Background: Effective feedback is the cornerstone of competency-based education. The emergency department (ED) is a unique learning and feedback environment. Developing our understanding of emergency medicine (EM) residents’ experiences around feedback will improve resident training and inform EM faculty development programs. Objective: This qualitative study explores the feedback culture and practices in EM and resident's experiences and attitudes toward feedback in this specific training environment. Methods: At a large categorical EM program, 15 residents voluntarily participated in semistructured interviews regarding feedback. These individual interviews were performed by a nonphysician investigator and transcripts underwent an inductive multistep coding process. Transcripts were analyzed to identify common factors influencing feedback and then comparisons were made between residents to explore the interconnectedness of identified factors and further categorize consistent themes. Results: Factors inherent to the ED environment make the delivery of effective feedback challenging. Residents also revealed that feedback-seeking/-avoidant behavior and receptivity to feedback are multifactorial. Residents actively seek feedback when they feel that they performed well but tend to avoid feedback interactions when they expect constructive feedback. Finally, residents filter feedback based on attending personality and perceived practice style as well as their own desired practice style. Conclusions: It is important for program leaders to understand their residents’ experiences with feedback and engage both faculty and residents in conversations around feedback delivery and receptivity. An improved understanding of these experiences might also reveal barriers to performance assessment and guide efforts to improve the accuracy and reliability of resident evaluations.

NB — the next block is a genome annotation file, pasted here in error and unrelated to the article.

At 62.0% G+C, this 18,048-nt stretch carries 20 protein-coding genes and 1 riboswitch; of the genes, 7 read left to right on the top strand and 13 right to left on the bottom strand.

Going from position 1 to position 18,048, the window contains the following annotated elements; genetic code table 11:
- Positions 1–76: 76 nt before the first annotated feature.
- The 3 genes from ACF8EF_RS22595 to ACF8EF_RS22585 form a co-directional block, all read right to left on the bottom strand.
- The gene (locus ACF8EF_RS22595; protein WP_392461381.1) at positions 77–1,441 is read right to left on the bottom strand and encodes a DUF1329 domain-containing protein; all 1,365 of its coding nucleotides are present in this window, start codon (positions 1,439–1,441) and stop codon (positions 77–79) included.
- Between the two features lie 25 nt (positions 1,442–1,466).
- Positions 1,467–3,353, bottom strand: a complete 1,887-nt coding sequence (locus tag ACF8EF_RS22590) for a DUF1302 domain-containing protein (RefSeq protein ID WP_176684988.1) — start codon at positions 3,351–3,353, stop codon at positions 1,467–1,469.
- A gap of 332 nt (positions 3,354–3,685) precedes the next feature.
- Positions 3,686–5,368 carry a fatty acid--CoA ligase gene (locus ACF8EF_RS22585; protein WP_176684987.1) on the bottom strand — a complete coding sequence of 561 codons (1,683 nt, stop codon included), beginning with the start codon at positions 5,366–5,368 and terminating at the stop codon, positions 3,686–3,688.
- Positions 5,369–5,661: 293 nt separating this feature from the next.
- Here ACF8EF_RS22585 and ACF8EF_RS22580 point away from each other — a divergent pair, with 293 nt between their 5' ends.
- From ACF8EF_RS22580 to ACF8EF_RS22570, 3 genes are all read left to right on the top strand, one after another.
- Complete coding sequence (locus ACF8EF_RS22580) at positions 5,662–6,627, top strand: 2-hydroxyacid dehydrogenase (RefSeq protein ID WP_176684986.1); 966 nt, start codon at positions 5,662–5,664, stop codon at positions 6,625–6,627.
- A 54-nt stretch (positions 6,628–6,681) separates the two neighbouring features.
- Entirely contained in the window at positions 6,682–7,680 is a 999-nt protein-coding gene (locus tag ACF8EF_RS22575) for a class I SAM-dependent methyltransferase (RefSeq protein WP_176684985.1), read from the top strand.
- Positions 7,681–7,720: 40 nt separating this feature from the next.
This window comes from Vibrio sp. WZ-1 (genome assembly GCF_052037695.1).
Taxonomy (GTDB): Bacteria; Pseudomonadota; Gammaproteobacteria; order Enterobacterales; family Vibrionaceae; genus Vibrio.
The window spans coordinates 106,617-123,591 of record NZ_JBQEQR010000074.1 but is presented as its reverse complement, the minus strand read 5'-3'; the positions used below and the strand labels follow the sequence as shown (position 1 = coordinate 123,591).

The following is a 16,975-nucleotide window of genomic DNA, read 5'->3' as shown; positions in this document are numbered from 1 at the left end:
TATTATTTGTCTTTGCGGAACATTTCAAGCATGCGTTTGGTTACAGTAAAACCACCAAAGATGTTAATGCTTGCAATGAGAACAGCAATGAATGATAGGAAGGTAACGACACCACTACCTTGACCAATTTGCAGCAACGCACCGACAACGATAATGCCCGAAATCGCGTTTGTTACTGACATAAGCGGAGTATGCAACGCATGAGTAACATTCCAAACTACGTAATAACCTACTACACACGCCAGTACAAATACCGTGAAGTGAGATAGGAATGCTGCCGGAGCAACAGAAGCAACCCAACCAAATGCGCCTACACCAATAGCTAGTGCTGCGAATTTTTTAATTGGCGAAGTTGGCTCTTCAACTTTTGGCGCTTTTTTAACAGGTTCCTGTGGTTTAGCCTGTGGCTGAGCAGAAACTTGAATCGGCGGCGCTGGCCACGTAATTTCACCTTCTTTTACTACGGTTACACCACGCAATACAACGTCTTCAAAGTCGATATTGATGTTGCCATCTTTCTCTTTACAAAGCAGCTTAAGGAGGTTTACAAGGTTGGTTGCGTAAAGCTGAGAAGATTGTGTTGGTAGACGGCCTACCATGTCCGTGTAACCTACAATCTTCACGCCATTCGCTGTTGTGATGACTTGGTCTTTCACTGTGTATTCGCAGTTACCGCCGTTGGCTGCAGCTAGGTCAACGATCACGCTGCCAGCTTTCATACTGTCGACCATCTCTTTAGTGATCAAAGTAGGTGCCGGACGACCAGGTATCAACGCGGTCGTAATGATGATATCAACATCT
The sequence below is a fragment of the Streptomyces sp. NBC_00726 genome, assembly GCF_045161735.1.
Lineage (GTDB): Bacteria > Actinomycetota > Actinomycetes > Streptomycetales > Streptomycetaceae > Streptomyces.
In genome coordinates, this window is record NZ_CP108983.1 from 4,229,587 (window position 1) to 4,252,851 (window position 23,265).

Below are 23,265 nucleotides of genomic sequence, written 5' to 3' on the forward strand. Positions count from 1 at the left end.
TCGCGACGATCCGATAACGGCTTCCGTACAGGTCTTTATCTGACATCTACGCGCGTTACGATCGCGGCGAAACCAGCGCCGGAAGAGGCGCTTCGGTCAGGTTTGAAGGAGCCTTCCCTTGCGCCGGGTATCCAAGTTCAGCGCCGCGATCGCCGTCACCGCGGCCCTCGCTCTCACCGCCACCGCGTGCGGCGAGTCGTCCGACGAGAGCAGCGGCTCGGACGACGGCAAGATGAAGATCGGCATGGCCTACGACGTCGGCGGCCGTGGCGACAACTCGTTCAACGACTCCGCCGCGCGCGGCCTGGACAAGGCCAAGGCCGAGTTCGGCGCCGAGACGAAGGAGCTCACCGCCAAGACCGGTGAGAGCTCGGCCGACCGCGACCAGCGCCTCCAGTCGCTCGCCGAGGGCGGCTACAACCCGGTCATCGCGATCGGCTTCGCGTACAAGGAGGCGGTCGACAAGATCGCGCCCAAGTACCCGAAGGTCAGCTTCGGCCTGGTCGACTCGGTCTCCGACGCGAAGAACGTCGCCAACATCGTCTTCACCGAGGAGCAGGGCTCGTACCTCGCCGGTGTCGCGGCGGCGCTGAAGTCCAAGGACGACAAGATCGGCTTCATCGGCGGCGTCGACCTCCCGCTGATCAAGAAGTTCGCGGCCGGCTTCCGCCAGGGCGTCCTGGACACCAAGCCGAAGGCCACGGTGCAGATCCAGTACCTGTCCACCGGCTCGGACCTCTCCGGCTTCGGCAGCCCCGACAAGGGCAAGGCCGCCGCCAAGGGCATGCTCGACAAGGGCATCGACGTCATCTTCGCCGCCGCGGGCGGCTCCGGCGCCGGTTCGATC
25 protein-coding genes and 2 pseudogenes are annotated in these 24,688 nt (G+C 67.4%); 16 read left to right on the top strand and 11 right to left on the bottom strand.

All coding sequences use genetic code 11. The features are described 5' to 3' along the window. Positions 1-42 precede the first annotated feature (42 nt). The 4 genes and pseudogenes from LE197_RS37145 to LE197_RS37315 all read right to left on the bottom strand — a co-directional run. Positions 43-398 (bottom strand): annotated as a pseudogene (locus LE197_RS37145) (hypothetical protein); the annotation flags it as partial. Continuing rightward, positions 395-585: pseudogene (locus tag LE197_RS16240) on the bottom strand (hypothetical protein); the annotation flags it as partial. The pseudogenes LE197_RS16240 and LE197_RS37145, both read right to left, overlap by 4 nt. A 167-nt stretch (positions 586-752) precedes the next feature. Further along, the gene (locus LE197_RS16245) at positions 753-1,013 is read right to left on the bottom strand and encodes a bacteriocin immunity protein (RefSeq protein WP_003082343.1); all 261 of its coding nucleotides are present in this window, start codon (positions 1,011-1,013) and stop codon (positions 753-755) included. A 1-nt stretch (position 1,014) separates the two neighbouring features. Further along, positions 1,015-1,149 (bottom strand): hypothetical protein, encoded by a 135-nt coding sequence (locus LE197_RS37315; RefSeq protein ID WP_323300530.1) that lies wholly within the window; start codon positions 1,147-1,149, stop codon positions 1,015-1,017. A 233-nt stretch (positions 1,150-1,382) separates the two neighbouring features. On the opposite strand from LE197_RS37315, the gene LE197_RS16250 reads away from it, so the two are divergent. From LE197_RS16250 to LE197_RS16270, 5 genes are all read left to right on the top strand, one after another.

ASJC Scopus subject areas
- Emergency Medicine